By Max Dropout
John Babbin, former manager of Naked Raygun/The Effigies and co-proprietor of modern punk staple Criminal IQ Records, mixed his fragile smirk with a furrowed brow of concern while watching dozens of rabid punk rockers descend upon the jock-ish brood of sore thumbs. Only moments earlier these golden lads made a Buick-sized error by tossing some poor girl’s purse and car keys into the Colorado River below after she violently rebuffed a sexual suggestion from one of them. As the magma tidal wave of retribution came crashing in after them, Rob Karlic’s (the Worst/Functional Blackouts) camera flash blazed in antagonistic pursuit, undoubtedly capturing choice shots of the group’s token eighty-pound gorilla as they dragged him back to his mom’s SUV.
Five minutes before APD’s presence throws another block of tension on the flames, Babbin’s remarks summed up the appeal of a Lamar Pedestrian Bridge event: “Man, this is just like the eighties.”
Anyone old enough to remember a time when punk venues were an endangered and unstable facet of our culture, mostly relegated to American Legion halls and warehouses, knows what Babbin is talking about. The violence that once permeated your average punk-oriented hole has been replaced by a numbing sense of security. The establishment has neutered punk’s threat by accepting and ultimately integrating elements of its culture into mainstream consciousness, thus bogging it down in the mire of lawful legitimacy. Gone are the days when the show’s security were you and your friends; underage dick suckers don’t run unchecked, nor do they even get anywhere near you these days, and pharmaceuticals are no longer as common as cans of Budweiser. Back then, the sounds that now haunt the coffin-like holes in your downtown areas might have brought a blue knee down across the back of your neck. A show on the bridge is a shot of nostalgia, preserving an endangered aura that so strongly fed the eighties punk movement: a sense of uncertainty and danger that inspired a bond against any sort of threat against your community. In fact, an odd sentiment surrounding a bridge event is that if the cops don’t show up, it lacks punctuation, and is thus incomplete…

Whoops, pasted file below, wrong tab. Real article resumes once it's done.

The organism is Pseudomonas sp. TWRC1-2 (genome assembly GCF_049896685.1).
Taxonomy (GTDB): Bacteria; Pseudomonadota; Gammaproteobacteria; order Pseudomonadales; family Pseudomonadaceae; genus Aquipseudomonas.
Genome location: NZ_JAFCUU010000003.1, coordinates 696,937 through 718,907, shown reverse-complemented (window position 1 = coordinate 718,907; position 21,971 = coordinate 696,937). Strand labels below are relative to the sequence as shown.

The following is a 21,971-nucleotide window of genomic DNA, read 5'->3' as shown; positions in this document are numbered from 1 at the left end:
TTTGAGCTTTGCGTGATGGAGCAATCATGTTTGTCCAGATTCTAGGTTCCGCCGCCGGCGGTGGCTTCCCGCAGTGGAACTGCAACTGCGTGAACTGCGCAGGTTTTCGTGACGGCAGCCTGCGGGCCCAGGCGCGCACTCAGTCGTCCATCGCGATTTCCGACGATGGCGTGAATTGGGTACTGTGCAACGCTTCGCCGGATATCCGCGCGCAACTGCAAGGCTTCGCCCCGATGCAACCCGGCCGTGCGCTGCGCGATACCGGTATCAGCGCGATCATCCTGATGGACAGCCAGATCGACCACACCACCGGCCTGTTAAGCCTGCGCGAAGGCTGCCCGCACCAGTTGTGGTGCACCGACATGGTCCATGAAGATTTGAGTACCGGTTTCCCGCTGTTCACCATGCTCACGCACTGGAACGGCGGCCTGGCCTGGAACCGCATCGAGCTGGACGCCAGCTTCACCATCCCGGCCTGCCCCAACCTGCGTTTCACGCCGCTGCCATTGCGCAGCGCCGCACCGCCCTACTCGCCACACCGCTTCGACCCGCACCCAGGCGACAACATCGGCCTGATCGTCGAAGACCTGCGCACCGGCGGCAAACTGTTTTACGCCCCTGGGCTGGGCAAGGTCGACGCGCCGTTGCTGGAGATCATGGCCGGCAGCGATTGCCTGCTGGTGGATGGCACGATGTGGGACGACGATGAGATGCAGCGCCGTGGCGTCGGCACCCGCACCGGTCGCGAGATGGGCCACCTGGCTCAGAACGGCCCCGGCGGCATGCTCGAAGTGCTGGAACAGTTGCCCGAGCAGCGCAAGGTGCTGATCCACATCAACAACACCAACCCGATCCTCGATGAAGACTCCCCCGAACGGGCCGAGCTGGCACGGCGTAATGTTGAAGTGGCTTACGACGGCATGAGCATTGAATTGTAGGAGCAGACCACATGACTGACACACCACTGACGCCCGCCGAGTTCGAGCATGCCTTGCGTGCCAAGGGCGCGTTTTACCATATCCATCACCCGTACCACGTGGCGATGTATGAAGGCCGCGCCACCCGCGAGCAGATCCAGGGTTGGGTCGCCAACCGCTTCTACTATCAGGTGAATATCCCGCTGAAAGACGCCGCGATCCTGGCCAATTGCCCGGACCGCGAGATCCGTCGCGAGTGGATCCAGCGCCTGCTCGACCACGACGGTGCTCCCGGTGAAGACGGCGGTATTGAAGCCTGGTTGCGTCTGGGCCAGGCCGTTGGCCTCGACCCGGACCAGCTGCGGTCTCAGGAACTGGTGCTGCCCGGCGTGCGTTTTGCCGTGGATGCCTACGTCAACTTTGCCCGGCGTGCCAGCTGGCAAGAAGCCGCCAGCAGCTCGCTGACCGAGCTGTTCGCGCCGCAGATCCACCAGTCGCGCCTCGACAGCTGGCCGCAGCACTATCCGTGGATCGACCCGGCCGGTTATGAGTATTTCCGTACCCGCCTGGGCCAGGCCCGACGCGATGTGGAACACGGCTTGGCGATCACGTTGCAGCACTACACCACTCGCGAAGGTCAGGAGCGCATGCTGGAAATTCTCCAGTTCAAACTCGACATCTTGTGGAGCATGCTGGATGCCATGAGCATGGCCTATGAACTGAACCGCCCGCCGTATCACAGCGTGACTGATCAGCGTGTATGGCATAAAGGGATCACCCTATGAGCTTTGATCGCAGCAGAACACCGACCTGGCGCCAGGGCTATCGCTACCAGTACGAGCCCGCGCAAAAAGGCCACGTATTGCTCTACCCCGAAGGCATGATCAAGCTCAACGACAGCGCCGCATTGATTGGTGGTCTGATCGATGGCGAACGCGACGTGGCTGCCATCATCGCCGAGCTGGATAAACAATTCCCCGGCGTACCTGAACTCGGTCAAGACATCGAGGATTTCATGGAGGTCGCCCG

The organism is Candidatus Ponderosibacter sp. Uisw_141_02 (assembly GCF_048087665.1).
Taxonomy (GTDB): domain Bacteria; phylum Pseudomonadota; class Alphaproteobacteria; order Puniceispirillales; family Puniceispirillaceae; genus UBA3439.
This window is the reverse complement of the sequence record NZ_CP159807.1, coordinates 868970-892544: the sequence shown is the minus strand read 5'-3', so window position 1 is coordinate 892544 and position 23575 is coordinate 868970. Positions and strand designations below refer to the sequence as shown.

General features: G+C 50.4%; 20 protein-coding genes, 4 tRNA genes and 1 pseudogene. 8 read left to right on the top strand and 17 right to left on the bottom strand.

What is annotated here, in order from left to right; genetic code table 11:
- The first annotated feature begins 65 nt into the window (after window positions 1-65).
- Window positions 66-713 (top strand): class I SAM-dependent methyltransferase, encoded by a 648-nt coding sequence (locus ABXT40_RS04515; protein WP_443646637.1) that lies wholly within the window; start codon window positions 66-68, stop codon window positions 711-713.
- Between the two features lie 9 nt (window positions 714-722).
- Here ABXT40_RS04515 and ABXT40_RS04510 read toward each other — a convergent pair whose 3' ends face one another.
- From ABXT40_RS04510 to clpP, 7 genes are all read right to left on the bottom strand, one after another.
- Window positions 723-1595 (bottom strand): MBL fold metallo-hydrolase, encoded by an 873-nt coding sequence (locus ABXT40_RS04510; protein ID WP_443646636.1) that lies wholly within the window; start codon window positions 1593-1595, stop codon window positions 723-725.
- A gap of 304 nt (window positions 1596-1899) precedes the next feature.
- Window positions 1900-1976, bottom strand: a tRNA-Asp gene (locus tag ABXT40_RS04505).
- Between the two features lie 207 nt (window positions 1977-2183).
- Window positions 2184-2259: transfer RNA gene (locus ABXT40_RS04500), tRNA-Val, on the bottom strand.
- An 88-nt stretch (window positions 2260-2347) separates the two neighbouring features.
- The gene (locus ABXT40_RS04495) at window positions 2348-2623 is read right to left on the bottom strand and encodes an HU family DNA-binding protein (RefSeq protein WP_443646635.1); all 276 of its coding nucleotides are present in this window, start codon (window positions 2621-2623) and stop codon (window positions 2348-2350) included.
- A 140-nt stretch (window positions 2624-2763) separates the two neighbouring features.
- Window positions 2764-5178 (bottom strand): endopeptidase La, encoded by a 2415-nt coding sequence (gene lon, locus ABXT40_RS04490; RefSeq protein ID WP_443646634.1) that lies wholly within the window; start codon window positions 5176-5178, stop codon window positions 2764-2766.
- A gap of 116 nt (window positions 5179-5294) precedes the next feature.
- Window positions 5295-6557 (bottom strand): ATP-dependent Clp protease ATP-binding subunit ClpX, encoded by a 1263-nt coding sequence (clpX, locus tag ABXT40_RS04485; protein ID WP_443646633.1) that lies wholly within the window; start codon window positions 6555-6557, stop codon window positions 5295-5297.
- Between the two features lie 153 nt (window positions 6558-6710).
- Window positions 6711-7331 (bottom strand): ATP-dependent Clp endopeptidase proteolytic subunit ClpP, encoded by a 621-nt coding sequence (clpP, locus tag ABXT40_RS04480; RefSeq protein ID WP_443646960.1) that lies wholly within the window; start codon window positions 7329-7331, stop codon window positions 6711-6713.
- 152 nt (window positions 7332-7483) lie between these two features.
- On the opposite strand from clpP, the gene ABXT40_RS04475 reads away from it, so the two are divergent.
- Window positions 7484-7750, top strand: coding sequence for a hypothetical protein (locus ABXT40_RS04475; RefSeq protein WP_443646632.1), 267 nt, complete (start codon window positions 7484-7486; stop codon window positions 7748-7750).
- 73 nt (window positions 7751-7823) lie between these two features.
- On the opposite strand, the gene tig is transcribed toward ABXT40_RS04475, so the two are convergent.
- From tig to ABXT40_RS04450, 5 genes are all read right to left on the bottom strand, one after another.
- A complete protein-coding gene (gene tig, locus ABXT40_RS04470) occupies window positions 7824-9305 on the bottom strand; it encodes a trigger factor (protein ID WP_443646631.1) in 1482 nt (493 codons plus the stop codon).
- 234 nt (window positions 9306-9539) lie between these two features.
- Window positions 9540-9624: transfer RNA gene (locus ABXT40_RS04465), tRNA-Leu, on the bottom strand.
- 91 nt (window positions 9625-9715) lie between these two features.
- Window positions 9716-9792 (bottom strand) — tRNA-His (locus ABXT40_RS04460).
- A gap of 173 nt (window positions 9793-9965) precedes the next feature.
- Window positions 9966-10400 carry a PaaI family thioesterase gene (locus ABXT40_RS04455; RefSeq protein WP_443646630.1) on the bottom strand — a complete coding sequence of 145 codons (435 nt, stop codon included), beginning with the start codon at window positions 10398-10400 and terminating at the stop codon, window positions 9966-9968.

Two months after the above-mentioned evening, the cops failed to appear for the Tigers/ Peach Train/Afterglow three-way dance on the bridge, but the atmosphere was, as usual, rife with a celebration of community and uncertainty. Lately, bands playing the bridge have forsaken the practice of playing through common equipment while rotating every two or so songs, so that everyone gets a chance to play. Thankfully, though, this was not the case tonight, with not only common equipment shared, but also multiple set-ups to allow for a quick rotation.
The Tigers are a recent punch to the Austin scene’s temple, and one of the most maligned to boot. You’re either gonna loathe it, or shovel it down your throat with bile-singed fingers. I’ve heard catty remarks from the younger crowd referring to them as an “LA Drugs cover band,” but this is a grossly misappropriated title, especially when you consider that the Tigers probably have more potential than LA Drugs. Unfortunately, the band hasn’t received much encouragement from their elders, either, but you can’t expect much from old people other than rocking chair creaking and a shot gun cock. These precocious little shits are hyper-adaptable, and depending on the crowd, they can either be gratingly awful or surprisingly good. Aaron, Jeremy, the lovely Veronica, and their percussive conductor Omari (ex-Jewws) are entertaining even when they’re terrible, as opposed to most local bands who aren’t very entertaining even when they’re “good.” At their core, their songs have either serrated vocal or guitar hooks that you can’t remove without creating sufficient damage, so they’re worth listening to. Combine that with loudmouth minimalist Jeremy and his attempts to suture audience members together with massive amounts of yarn with Veronica smashing her teeth out against a microphone, and you get a worthwhile show. This is a good deal more than I can say for the brand of spit polished, glam-infused punk that their crotchety detractors warble through. I’d rather watch cute jailbait smash glass candy over her head any day than endure another set by the Applicators.